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Ensembles and Knowledge Reuse

There is an extensive body of work on combining multiple classifiers or regression models, but little on combining multiple clusterings so far in the machine learning community. However, in traditional pattern recognition, there is a substantial body of largely theoretical work on consensus classification during the mid-80's and earlier [NN86a,NN86b,BLM86]. These studies used the term `classification' in a very general sense, encompassing partitions, dendrograms and $ n$-trees as well. Today, such operations are typically referred to as clusterings. In consensus classification, a profile is a set of classifications which is sought to be integrated into a single consensus classification. A representative work is that of [NN86a], which investigated techniques for strict consensus. They first construct a lattice over the set of all partitionings by using the refinement relation. Partitioning A is a refinement of partitioning B if every cluster in A is a subset of some cluster in B. This refinement relation defines a partial order, and thus for each pair of partitionings, a supremum and an infimum exist. A strict consensus finds the supremum and infimum of all given pairs of clusterings, thus yielding the consensus interval.

Such work on strict consensus works well for small data-sets with little noise and little diversity. But, in presence of strong noise the results can be trivial, namely the supremum is the monolithic clustering (one cluster) and the infimum is the set of singletons. Also, the computations are intractable for large data-sets. Another drawback is that the strict consensus is not at the same level of resolution.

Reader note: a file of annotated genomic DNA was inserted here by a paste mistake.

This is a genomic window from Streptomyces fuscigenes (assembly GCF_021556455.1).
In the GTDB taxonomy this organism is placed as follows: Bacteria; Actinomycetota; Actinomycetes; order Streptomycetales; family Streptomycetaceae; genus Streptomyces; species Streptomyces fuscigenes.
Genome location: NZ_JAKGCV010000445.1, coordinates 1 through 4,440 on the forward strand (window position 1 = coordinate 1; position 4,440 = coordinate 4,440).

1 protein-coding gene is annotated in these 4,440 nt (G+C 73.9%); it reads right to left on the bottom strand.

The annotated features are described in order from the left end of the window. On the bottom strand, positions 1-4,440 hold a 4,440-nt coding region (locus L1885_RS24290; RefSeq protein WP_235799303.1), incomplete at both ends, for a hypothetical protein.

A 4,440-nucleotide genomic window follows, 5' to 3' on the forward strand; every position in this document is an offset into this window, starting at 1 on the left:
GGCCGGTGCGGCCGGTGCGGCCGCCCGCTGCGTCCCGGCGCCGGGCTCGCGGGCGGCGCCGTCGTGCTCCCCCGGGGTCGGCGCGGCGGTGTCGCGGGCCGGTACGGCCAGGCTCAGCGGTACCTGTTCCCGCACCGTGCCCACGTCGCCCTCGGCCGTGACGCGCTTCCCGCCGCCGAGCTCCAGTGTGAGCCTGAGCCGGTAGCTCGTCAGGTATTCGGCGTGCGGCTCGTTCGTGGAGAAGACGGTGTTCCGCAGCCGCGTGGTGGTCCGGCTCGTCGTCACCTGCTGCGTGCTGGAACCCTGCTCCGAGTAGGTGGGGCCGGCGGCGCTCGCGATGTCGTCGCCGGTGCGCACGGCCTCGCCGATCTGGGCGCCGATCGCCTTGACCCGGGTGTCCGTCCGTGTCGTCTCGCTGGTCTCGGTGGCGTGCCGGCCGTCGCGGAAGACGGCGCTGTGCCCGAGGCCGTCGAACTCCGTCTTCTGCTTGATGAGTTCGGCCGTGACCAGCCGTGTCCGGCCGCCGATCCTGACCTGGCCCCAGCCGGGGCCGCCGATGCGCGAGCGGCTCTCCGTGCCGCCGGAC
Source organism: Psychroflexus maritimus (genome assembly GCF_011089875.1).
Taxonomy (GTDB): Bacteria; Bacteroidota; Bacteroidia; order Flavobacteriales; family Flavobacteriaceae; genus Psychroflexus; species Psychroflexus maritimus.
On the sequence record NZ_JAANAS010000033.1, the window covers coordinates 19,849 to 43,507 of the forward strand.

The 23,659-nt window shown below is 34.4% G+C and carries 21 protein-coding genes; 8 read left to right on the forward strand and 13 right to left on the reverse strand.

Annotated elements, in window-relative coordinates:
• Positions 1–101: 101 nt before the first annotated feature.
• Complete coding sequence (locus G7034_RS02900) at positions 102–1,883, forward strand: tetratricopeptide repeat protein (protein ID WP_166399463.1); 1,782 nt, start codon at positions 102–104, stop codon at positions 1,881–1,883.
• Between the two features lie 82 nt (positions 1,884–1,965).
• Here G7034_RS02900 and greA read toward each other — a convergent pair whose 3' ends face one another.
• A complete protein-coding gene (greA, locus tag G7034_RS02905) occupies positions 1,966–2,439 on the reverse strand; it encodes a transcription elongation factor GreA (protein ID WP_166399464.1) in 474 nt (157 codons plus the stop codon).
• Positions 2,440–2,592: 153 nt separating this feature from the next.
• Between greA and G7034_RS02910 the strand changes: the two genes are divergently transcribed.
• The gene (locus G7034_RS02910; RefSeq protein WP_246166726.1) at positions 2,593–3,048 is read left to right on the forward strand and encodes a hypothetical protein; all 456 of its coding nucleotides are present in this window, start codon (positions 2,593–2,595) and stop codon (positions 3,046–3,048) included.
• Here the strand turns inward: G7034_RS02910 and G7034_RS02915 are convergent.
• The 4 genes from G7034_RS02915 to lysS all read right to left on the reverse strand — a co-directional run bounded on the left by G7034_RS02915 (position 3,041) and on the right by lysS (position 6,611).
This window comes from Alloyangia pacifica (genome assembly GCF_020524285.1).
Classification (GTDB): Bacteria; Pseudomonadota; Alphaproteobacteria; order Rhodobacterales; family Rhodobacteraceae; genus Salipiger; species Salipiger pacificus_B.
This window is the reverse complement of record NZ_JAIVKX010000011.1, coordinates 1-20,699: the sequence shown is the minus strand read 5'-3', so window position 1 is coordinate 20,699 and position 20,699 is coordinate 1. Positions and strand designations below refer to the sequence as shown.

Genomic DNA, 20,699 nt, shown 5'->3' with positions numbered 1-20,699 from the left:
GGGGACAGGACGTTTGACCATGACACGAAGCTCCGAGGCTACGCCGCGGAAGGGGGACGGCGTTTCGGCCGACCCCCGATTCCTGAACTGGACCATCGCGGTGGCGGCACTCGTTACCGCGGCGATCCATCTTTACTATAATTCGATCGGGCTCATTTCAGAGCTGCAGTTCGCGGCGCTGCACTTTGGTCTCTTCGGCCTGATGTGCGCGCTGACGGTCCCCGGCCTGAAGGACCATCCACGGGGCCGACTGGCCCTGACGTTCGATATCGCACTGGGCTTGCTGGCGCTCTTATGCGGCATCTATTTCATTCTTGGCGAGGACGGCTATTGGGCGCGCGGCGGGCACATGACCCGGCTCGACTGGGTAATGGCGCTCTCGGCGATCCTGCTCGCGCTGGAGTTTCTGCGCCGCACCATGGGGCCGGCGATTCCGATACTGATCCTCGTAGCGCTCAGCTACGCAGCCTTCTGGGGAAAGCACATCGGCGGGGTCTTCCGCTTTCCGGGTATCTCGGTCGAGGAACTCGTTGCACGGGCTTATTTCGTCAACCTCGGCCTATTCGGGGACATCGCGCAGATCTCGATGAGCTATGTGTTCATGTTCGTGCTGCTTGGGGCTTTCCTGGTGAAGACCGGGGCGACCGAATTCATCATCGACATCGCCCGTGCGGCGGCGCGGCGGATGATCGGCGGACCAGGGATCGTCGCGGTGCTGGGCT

The most prominent application of strict consensus is by the computational biology community to obtain phylogenetic trees [KW99,KWY95]. A set of DNA sequences can be used to generate evolutionary trees using criteria such as maximum parsimony, but often one obtains several hundreds of trees with the same score function. In such cases, biologists look for the strict consensus tree, the `infimum', which has lower resolution but is compatible with all the individual trees. Note that such systems are different from the cluster ensembles proposed in chapter 5 in that (i) they are hierarchical clusterings, typically using unrooted trees, (ii) have domain specific distance metrics (e.g., Robinson-Foulds distance) and evaluation criteria such as parsimony, specificity and density, and (iii) strict consensus is a requirement.

The most important difference between our work in chapter 5 and studies of the 80's on `consensus classification' is that the latter obtains consensus at a different level of refinement, whereas this dissertation focuses on consensus at the same level or scale. For example, taking the intersections of two partitionings results in a number of partitions up to the product of the numbers of partitions in the original partitionings, thus moving the analysis to a much finer scale.